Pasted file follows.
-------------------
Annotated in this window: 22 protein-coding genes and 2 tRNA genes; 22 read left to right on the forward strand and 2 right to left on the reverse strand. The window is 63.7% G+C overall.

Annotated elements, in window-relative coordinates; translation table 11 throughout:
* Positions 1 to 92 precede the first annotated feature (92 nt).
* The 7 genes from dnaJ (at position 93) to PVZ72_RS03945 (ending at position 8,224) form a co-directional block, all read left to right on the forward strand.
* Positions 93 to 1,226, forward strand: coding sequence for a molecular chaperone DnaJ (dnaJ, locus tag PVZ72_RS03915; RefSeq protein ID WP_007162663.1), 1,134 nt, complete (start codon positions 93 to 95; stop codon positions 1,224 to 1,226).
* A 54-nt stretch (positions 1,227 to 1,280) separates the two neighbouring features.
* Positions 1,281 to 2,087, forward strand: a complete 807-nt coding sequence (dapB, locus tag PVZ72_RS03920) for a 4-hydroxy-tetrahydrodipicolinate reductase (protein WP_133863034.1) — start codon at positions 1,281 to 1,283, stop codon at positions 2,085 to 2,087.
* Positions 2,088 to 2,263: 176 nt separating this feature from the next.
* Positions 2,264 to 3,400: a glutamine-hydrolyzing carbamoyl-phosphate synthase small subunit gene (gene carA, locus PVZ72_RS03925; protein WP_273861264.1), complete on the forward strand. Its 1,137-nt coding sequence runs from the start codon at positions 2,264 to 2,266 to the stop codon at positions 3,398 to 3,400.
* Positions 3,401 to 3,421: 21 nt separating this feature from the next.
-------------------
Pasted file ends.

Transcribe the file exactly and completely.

Annotated in this window: 22 protein-coding genes and 2 tRNA genes; 22 read left to right on the forward strand and 2 right to left on the reverse strand. The window is 63.7% G+C overall.

Annotated elements, in window-relative coordinates; translation table 11 throughout:
* Positions 1 to 92 precede the first annotated feature (92 nt).
* The 7 genes from dnaJ (at position 93) to PVZ72_RS03945 (ending at position 8,224) form a co-directional block, all read left to right on the forward strand.
* Positions 93 to 1,226, forward strand: coding sequence for a molecular chaperone DnaJ (dnaJ, locus tag PVZ72_RS03915; RefSeq protein ID WP_007162663.1), 1,134 nt, complete (start codon positions 93 to 95; stop codon positions 1,224 to 1,226).
* A 54-nt stretch (positions 1,227 to 1,280) separates the two neighbouring features.
* Positions 1,281 to 2,087, forward strand: a complete 807-nt coding sequence (dapB, locus tag PVZ72_RS03920) for a 4-hydroxy-tetrahydrodipicolinate reductase (protein WP_133863034.1) — start codon at positions 1,281 to 1,283, stop codon at positions 2,085 to 2,087.
* Positions 2,088 to 2,263: 176 nt separating this feature from the next.
* Positions 2,264 to 3,400: a glutamine-hydrolyzing carbamoyl-phosphate synthase small subunit gene (gene carA, locus PVZ72_RS03925; protein WP_273861264.1), complete on the forward strand. Its 1,137-nt coding sequence runs from the start codon at positions 2,264 to 2,266 to the stop codon at positions 3,398 to 3,400.
* Positions 3,401 to 3,421: 21 nt separating this feature from the next.